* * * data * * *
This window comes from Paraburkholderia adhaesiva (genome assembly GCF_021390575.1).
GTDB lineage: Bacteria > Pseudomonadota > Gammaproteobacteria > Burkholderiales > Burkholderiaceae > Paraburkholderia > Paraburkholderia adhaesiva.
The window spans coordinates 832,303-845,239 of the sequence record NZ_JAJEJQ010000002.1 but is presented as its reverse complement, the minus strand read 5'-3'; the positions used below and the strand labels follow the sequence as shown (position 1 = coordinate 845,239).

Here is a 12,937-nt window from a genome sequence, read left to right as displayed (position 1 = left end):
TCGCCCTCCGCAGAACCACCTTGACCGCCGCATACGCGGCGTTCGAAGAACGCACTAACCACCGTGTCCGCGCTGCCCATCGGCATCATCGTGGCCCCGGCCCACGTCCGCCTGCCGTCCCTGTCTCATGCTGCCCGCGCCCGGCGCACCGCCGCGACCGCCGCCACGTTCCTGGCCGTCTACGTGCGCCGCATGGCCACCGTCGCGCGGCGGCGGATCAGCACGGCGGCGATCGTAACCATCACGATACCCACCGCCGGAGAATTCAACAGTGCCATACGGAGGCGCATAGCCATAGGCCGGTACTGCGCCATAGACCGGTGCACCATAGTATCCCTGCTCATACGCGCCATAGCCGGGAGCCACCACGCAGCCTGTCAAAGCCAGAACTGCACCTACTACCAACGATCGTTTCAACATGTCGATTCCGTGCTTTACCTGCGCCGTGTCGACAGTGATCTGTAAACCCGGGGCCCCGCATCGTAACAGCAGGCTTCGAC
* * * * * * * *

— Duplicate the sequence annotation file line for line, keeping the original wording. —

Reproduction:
This window comes from Paraburkholderia adhaesiva (genome assembly GCF_021390575.1).
GTDB lineage: Bacteria > Pseudomonadota > Gammaproteobacteria > Burkholderiales > Burkholderiaceae > Paraburkholderia > Paraburkholderia adhaesiva.
The window spans coordinates 832,303-845,239 of the sequence record NZ_JAJEJQ010000002.1 but is presented as its reverse complement, the minus strand read 5'-3'; the positions used below and the strand labels follow the sequence as shown (position 1 = coordinate 845,239).

Here is a 12,937-nt window from a genome sequence, read left to right as displayed (position 1 = left end):
TCGCCCTCCGCAGAACCACCTTGACCGCCGCATACGCGGCGTTCGAAGAACGCACTAACCACCGTGTCCGCGCTGCCCATCGGCATCATCGTGGCCCCGGCCCACGTCCGCCTGCCGTCCCTGTCTCATGCTGCCCGCGCCCGGCGCACCGCCGCGACCGCCGCCACGTTCCTGGCCGTCTACGTGCGCCGCATGGCCACCGTCGCGCGGCGGCGGATCAGCACGGCGGCGATCGTAACCATCACGATACCCACCGCCGGAGAATTCAACAGTGCCATACGGAGGCGCATAGCCATAGGCCGGTACTGCGCCATAGACCGGTGCACCATAGTATCCCTGCTCATACGCGCCATAGCCGGGAGCCACCACGCAGCCTGTCAAAGCCAGAACTGCACCTACTACCAACGATCGTTTCAACATGTCGATTCCGTGCTTTACCTGCGCCGTGTCGACAGTGATCTGTAAACCCGGGGCCCCGCATCGTAACAGCAGGCTTCGAC